Craig Martin, Attorney with Lamson, Dugan & Murray, discussed several troublesome contract clauses that contractors need to be aware of during his presentation at the Construction Law Seminar held March 10th.
One of these is the Pay-If-Paid clause. These clauses eliminate the obligation to pay the subcontractor until the general contractor is paid by the owner. Mr. Martin pointed out that, normally, a party to a contract must perform its obligations under the contract in a “reasonable time” if the contract does not expressly require performance within a particular time. This would include the obligation to make payment for any labor or materials furnished under the contract. Mr. Martin notes that “while pay-if-paid clauses can create tremendous problems for subcontractors, they are enforceable.”
An example of a common Pay-if-Paid contract clause is AIA A201 Section 9.6.2:
The Contractor shall pay each Subcontractor no later than seven days after receipt of payment-from the Owner the amount to which the Subcontractor is entitled, reflecting percentages actually retained from payments to the Contractor on account of the Subcontractor’s portion of the Work. The Contractor shall, by appropriate agreement with each Subcontractor, require each Subcontractor to make payments to Sub-subcontractors in a similar manner.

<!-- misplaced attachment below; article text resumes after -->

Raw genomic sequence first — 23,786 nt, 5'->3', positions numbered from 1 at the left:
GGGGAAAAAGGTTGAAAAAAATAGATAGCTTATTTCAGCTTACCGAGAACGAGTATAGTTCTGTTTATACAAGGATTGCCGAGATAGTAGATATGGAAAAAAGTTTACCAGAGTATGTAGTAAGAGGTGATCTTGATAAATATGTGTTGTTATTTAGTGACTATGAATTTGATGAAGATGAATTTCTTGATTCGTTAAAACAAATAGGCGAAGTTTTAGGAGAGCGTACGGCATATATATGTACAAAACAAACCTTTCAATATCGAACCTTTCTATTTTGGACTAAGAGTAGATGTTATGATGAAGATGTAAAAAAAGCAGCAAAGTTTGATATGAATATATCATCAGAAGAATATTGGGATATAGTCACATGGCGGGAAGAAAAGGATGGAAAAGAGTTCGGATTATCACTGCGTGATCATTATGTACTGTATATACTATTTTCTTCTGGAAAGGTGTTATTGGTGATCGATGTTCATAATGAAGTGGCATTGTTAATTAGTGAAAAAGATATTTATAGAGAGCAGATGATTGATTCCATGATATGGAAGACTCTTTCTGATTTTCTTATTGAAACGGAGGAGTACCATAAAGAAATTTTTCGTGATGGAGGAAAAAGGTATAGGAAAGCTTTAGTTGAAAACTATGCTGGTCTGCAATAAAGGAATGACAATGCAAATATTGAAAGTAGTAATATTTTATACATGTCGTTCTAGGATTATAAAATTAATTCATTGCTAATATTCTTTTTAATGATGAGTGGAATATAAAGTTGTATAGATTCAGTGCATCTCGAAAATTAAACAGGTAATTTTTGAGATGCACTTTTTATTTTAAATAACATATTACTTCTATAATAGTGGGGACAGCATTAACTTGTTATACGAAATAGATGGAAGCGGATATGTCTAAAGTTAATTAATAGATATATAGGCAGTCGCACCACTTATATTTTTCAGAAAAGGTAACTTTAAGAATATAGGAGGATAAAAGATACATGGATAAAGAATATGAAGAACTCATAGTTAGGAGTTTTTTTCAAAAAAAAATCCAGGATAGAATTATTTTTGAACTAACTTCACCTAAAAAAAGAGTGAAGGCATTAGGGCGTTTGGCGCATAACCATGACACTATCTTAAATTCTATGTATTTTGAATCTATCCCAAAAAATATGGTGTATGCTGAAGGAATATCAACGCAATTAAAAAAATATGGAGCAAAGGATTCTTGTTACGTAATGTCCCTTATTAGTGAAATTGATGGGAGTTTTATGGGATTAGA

When you see this type of clause in any subcontract you are considering, you need to either investigate the owner’s ability to complete and pay for the job or negotiate alternative language in the subcontract. Possible alternative language includes:
- Modify the Pay-If-Paid clause to provide for an assignment of the contractor’s contract rights as against the owner.
- Modify the Pay-If-Paid clause to provide for payment to the subcontractor in the event nonpayment is not the subcontractor’s fault.
- Modify the Pay-if-Paid clause to provide the condition precedent terminates after a finite time.
- Modify the Pay-if-Paid clause to provide that the subcontractor retains lien and bond rights.
Detailed review of any contract you are considering is very important. Knowing what terms and conditions the contract contains and understanding what they mean is key in assessing your risk with any new project contemplated. You can find more information on this and other topics at Craig’s Construction Contractor Advisor blog.
The information contained in this blog post is for educational purposes only as well as to give you general information and a general understanding of the topic, not to provide specific legal advice. For more specific information on this, please contact Craig Martin, Lamson, Dugan & Murray, LLP, (402) 397-7300.